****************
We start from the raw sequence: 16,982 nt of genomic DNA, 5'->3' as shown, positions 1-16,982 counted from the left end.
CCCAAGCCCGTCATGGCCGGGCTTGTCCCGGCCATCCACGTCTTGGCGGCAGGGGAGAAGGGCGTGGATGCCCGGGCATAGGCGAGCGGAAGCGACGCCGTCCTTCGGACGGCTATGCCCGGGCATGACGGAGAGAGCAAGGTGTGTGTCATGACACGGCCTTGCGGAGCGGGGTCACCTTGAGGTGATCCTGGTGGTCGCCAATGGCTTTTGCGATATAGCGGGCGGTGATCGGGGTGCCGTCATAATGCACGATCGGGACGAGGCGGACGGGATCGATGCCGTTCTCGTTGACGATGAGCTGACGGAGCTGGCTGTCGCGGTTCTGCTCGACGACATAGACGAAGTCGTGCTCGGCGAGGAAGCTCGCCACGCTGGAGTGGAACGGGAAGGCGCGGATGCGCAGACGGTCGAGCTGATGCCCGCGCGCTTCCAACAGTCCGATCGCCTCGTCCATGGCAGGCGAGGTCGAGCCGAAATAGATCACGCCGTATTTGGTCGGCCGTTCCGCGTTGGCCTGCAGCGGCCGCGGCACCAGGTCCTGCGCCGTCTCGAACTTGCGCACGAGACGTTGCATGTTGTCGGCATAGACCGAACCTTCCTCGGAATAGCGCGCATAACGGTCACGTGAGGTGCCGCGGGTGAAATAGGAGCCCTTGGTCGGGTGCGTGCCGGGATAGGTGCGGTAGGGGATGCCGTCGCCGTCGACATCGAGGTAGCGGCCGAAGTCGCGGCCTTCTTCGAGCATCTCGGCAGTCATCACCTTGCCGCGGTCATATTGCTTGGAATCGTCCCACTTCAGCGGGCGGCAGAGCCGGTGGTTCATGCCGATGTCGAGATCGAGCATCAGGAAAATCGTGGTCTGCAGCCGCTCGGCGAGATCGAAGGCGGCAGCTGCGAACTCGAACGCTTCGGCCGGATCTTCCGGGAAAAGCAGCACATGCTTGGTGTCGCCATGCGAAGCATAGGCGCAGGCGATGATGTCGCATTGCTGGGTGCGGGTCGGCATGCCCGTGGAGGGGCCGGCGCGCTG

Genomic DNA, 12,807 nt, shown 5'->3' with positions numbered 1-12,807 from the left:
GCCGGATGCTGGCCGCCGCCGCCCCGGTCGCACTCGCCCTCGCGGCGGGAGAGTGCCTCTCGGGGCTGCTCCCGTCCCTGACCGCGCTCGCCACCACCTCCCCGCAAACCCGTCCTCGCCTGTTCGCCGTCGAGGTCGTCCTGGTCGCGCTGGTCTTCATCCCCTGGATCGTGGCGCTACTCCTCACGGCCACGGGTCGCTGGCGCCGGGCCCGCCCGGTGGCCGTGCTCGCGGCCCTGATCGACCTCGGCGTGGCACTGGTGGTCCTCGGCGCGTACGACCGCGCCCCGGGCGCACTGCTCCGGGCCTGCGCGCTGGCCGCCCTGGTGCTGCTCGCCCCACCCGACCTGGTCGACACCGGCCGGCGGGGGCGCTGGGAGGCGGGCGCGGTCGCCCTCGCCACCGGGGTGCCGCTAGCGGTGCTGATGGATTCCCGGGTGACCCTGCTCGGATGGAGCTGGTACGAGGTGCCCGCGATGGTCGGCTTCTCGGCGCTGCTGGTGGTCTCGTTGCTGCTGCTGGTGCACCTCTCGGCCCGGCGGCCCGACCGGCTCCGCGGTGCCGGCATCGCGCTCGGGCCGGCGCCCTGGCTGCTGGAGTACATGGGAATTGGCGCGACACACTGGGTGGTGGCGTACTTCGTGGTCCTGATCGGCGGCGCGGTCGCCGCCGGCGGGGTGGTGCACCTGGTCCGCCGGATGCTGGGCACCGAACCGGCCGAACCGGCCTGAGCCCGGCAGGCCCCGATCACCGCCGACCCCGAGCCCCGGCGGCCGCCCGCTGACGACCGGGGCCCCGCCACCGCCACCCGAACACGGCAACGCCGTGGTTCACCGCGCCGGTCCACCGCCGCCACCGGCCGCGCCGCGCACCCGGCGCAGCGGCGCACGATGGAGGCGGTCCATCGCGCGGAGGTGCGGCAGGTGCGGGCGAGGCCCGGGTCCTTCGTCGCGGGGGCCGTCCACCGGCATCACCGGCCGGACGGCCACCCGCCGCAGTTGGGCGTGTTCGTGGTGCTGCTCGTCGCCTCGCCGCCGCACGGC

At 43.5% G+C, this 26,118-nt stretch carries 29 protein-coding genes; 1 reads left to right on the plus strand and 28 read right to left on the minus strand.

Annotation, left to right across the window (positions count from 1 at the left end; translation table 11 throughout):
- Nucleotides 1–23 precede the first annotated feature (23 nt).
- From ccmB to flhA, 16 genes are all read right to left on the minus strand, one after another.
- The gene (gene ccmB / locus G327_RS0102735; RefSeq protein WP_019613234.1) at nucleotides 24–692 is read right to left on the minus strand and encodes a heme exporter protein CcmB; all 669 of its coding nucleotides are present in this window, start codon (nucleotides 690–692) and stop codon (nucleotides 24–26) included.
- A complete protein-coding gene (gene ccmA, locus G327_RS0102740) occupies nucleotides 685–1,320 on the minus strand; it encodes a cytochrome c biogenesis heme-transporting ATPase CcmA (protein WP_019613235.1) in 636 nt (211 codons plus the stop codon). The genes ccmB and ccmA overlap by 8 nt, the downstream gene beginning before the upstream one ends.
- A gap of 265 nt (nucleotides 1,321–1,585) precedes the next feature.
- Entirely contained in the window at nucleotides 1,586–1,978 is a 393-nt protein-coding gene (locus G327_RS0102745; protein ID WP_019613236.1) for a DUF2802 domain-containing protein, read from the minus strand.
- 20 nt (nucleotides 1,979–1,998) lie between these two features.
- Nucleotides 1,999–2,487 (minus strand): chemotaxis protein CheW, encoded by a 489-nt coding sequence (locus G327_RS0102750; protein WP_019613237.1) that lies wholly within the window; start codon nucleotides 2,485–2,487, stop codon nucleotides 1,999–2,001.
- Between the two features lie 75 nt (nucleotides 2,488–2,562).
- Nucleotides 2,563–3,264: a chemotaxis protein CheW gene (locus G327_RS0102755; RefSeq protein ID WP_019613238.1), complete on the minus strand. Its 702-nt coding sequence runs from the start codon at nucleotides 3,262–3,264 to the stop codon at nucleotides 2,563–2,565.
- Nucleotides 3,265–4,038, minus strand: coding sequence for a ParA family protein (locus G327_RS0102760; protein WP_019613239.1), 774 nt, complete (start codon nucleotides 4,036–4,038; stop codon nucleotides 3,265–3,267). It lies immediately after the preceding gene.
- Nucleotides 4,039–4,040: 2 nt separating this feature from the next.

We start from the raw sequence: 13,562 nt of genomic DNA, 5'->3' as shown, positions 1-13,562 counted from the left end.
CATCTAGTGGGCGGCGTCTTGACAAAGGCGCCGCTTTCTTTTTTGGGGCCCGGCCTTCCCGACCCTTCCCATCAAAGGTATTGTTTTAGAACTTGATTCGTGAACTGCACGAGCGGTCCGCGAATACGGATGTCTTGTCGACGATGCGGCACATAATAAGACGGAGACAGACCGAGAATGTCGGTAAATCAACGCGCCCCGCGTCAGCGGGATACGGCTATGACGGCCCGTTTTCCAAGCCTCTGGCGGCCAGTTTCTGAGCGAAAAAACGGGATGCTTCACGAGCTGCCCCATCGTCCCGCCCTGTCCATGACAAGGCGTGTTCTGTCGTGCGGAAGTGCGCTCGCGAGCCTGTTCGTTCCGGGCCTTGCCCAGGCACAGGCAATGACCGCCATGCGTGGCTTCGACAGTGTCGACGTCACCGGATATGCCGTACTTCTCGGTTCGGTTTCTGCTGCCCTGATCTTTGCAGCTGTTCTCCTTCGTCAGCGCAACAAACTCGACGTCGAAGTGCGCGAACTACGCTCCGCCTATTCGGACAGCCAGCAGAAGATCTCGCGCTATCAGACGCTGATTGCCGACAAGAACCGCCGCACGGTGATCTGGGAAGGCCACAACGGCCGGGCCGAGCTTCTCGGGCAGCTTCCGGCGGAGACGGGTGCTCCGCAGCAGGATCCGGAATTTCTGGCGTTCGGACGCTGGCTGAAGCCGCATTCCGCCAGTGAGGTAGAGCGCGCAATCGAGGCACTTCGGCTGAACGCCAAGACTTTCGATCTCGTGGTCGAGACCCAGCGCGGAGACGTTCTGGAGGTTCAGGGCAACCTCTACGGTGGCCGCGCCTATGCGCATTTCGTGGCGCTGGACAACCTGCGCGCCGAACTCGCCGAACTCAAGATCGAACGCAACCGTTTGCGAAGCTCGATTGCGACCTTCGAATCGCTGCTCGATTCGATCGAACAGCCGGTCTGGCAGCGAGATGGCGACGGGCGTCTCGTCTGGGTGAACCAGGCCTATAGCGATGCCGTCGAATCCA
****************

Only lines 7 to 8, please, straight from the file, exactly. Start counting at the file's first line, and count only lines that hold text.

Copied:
- Nucleotides 1–23 precede the first annotated feature (23 nt).
- From ccmB to flhA, 16 genes are all read right to left on the minus strand, one after another.